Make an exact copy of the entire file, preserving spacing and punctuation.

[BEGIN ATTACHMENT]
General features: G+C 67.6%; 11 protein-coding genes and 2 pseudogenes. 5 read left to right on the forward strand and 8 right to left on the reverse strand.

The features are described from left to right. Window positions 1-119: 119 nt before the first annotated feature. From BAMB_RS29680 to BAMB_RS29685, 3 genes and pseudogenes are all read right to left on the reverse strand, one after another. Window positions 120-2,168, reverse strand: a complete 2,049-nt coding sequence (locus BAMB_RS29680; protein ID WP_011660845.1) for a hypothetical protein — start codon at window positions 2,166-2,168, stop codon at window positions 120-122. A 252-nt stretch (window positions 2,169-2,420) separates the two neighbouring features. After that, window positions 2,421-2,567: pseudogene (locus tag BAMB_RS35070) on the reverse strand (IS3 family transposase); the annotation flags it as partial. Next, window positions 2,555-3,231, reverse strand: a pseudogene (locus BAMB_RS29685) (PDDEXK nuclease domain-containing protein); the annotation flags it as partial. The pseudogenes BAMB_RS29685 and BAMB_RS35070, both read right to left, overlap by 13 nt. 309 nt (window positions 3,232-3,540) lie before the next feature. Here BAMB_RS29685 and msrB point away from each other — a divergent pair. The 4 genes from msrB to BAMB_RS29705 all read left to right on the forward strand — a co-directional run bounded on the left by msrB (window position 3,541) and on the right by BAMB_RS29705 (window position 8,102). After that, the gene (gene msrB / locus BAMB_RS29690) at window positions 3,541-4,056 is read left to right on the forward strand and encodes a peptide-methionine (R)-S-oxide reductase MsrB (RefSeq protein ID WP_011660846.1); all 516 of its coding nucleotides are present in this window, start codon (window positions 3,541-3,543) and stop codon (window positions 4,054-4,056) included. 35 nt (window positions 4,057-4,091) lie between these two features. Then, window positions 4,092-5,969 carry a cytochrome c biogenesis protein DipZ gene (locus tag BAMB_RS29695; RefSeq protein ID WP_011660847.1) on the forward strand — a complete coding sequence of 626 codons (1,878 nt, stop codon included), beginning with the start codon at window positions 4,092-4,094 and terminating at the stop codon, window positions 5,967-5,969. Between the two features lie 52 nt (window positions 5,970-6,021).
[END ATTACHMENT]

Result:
General features: G+C 67.6%; 11 protein-coding genes and 2 pseudogenes. 5 read left to right on the forward strand and 8 right to left on the reverse strand.

The features are described from left to right. Window positions 1-119: 119 nt before the first annotated feature. From BAMB_RS29680 to BAMB_RS29685, 3 genes and pseudogenes are all read right to left on the reverse strand, one after another. Window positions 120-2,168, reverse strand: a complete 2,049-nt coding sequence (locus BAMB_RS29680; protein ID WP_011660845.1) for a hypothetical protein — start codon at window positions 2,166-2,168, stop codon at window positions 120-122. A 252-nt stretch (window positions 2,169-2,420) separates the two neighbouring features. After that, window positions 2,421-2,567: pseudogene (locus tag BAMB_RS35070) on the reverse strand (IS3 family transposase); the annotation flags it as partial. Next, window positions 2,555-3,231, reverse strand: a pseudogene (locus BAMB_RS29685) (PDDEXK nuclease domain-containing protein); the annotation flags it as partial. The pseudogenes BAMB_RS29685 and BAMB_RS35070, both read right to left, overlap by 13 nt. 309 nt (window positions 3,232-3,540) lie before the next feature. Here BAMB_RS29685 and msrB point away from each other — a divergent pair. The 4 genes from msrB to BAMB_RS29705 all read left to right on the forward strand — a co-directional run bounded on the left by msrB (window position 3,541) and on the right by BAMB_RS29705 (window position 8,102). After that, the gene (gene msrB / locus BAMB_RS29690) at window positions 3,541-4,056 is read left to right on the forward strand and encodes a peptide-methionine (R)-S-oxide reductase MsrB (RefSeq protein ID WP_011660846.1); all 516 of its coding nucleotides are present in this window, start codon (window positions 3,541-3,543) and stop codon (window positions 4,054-4,056) included. 35 nt (window positions 4,057-4,091) lie between these two features. Then, window positions 4,092-5,969 carry a cytochrome c biogenesis protein DipZ gene (locus tag BAMB_RS29695; RefSeq protein ID WP_011660847.1) on the forward strand — a complete coding sequence of 626 codons (1,878 nt, stop codon included), beginning with the start codon at window positions 4,092-4,094 and terminating at the stop codon, window positions 5,967-5,969. Between the two features lie 52 nt (window positions 5,970-6,021).